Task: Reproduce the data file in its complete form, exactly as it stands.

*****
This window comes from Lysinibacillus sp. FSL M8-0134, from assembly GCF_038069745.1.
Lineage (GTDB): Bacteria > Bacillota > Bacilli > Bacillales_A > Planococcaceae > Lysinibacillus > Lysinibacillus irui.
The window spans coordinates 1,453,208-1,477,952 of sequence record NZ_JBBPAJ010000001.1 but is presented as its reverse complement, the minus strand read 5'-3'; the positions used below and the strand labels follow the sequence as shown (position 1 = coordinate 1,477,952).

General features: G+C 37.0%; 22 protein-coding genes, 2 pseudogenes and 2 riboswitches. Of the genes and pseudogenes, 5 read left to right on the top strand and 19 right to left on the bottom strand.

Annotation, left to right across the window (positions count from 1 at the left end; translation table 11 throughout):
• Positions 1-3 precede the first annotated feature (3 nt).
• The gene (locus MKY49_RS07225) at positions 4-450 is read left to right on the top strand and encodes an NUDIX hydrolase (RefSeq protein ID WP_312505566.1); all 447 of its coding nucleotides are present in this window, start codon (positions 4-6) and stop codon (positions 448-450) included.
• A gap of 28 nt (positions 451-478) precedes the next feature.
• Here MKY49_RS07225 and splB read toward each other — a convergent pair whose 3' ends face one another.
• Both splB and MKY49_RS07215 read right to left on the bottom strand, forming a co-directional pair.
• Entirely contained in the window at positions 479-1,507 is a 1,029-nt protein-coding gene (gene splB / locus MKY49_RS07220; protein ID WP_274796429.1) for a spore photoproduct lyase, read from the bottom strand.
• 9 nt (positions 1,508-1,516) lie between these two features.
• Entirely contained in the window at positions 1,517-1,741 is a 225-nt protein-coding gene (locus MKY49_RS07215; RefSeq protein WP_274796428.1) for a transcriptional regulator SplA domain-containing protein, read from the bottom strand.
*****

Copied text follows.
This window comes from Lysinibacillus sp. FSL M8-0134, from assembly GCF_038069745.1.
Lineage (GTDB): Bacteria > Bacillota > Bacilli > Bacillales_A > Planococcaceae > Lysinibacillus > Lysinibacillus irui.
The window spans coordinates 1,453,208-1,477,952 of sequence record NZ_JBBPAJ010000001.1 but is presented as its reverse complement, the minus strand read 5'-3'; the positions used below and the strand labels follow the sequence as shown (position 1 = coordinate 1,477,952).

General features: G+C 37.0%; 22 protein-coding genes, 2 pseudogenes and 2 riboswitches. Of the genes and pseudogenes, 5 read left to right on the top strand and 19 right to left on the bottom strand.

Annotation, left to right across the window (positions count from 1 at the left end; translation table 11 throughout):
• Positions 1-3 precede the first annotated feature (3 nt).
• The gene (locus MKY49_RS07225) at positions 4-450 is read left to right on the top strand and encodes an NUDIX hydrolase (RefSeq protein ID WP_312505566.1); all 447 of its coding nucleotides are present in this window, start codon (positions 4-6) and stop codon (positions 448-450) included.
• A gap of 28 nt (positions 451-478) precedes the next feature.
• Here MKY49_RS07225 and splB read toward each other — a convergent pair whose 3' ends face one another.
• Both splB and MKY49_RS07215 read right to left on the bottom strand, forming a co-directional pair.
• Entirely contained in the window at positions 479-1,507 is a 1,029-nt protein-coding gene (gene splB / locus MKY49_RS07220; protein ID WP_274796429.1) for a spore photoproduct lyase, read from the bottom strand.
• 9 nt (positions 1,508-1,516) lie between these two features.
• Entirely contained in the window at positions 1,517-1,741 is a 225-nt protein-coding gene (locus MKY49_RS07215; RefSeq protein WP_274796428.1) for a transcriptional regulator SplA domain-containing protein, read from the bottom strand.